Tuesday, November 20, 2007

An Early Young 2002 Wine

Temprano: Spanish for early
Crianza: The youngest; Spanish for something that is raised or nursed

My favorite Spanish region is Rioja because of the Tempranillo grape. Wines made from this grape are somewhat light, unlike a Zinfandel which is usually grown in hot climates like Spain. The alcohol levels are low to medium. Cherries are the common flavor associated with a young, or Crianza, Tempranillo wine. Such is the case with the 2002 Montecillo Crianza I had last night.

Bodegas Montecillo was founded by Celestino Navajas in 1874 in the town of Fuenmayor. Thanks to the expertise that his son Alejandro acquired in France, the bodega was one of the first to adapt Bordeaux winemaking techniques (like aging in oak) to Spanish grapes.

Tasting Notes: 2002 Montecillo Crianza ($9.99)

Color: Ruby red

Aroma: Syrah like smell

Taste: Slight cherry flavor, not sweet or sour, just a hint of the fruit. The tannins are light. No oak detected despite the wine being aged a year in oak barrels. The medium alcohol level of 13% is well balanced.

Finish: Light tannins and a finish that lingers. The wine went well with dinner, but when sipped afterwards, the taste stayed for several minutes after swallowing. A pleasant after taste that made me want to take another sip.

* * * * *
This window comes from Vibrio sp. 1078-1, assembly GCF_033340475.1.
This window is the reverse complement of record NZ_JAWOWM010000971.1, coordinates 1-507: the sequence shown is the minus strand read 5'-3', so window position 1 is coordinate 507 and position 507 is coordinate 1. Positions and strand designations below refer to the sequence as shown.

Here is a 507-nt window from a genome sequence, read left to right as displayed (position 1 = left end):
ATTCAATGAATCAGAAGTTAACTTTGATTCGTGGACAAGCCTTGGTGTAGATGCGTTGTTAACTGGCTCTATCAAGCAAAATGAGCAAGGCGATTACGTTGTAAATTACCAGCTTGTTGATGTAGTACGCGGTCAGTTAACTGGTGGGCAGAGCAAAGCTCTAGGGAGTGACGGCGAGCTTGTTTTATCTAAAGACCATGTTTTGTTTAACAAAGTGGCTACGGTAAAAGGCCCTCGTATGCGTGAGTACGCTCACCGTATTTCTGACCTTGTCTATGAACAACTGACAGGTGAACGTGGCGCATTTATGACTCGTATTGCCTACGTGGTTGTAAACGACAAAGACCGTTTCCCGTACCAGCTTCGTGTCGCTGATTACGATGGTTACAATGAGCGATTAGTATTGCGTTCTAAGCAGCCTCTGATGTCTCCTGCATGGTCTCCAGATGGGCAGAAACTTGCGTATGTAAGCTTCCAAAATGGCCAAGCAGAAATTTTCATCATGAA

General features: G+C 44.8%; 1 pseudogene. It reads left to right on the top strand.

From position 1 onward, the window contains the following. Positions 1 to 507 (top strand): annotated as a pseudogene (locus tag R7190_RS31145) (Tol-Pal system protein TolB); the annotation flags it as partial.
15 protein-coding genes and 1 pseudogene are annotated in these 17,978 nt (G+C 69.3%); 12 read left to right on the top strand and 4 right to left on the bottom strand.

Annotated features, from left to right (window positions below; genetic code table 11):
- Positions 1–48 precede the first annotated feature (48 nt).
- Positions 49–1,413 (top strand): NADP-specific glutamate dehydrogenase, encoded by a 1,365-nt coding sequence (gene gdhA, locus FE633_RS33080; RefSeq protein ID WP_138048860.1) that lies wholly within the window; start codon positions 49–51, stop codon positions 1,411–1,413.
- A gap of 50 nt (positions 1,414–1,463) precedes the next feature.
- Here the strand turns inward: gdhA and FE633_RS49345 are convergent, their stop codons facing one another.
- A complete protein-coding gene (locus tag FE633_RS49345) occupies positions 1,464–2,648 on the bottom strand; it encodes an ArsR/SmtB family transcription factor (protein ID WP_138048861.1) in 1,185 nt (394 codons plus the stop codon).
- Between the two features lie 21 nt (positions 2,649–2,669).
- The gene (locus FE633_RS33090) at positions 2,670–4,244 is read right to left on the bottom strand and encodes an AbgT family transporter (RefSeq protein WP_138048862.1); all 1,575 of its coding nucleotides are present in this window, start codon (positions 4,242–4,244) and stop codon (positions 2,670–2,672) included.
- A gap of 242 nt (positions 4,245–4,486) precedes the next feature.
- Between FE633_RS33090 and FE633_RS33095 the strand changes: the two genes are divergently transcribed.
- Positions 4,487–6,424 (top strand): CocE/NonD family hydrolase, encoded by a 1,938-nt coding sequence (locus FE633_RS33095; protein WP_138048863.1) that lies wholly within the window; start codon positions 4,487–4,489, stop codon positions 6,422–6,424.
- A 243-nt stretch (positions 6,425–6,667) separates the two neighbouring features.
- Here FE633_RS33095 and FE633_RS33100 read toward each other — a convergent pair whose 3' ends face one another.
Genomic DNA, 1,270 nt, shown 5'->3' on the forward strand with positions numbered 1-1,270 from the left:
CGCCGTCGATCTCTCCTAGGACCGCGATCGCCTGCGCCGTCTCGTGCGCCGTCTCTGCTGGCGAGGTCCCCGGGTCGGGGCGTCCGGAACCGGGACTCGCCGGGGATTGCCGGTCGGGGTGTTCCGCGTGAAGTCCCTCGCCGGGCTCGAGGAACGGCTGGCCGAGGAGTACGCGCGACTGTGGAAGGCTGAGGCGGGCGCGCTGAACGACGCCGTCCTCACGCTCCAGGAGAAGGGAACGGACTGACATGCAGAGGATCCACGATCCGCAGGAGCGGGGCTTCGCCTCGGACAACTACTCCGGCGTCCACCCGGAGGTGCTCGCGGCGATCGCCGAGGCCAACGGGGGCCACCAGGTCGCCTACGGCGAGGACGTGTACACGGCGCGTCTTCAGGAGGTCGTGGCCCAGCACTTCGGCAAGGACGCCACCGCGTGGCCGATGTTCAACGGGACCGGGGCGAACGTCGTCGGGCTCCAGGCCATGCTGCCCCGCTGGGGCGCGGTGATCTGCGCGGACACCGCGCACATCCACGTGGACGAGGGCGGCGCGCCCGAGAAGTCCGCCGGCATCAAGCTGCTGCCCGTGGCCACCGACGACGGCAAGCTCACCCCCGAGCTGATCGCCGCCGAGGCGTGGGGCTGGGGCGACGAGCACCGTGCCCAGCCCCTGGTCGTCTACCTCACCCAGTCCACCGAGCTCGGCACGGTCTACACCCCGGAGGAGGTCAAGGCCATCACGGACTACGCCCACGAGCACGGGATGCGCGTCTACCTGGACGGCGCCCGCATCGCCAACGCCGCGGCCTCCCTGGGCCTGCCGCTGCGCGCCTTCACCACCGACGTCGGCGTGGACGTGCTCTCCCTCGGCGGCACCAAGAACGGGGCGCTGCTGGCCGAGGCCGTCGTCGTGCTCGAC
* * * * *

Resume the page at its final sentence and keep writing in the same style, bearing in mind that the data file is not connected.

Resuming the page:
I liked this wine, but then I'm partial to Tempranillos. I had the wine with a sausage soup made from mild sausage, chicken broth and tomatoes. Though a mild Zinfandel may have gone better with the soup, the pairing was alright.

If you're looking to try a nice Tempranillo from Rioja, the Montecillo wouldn't be a bad start. However, my favorite is from one of the best producers of Rioja: Cune.

1 comment:

Dr. Debs said...

The soup sounds great--and just the kind of thing the Spanish would have with their tempranillo provided you flung lots of garlic in there, too! Sometimes tempranillo does better with more spicy food.

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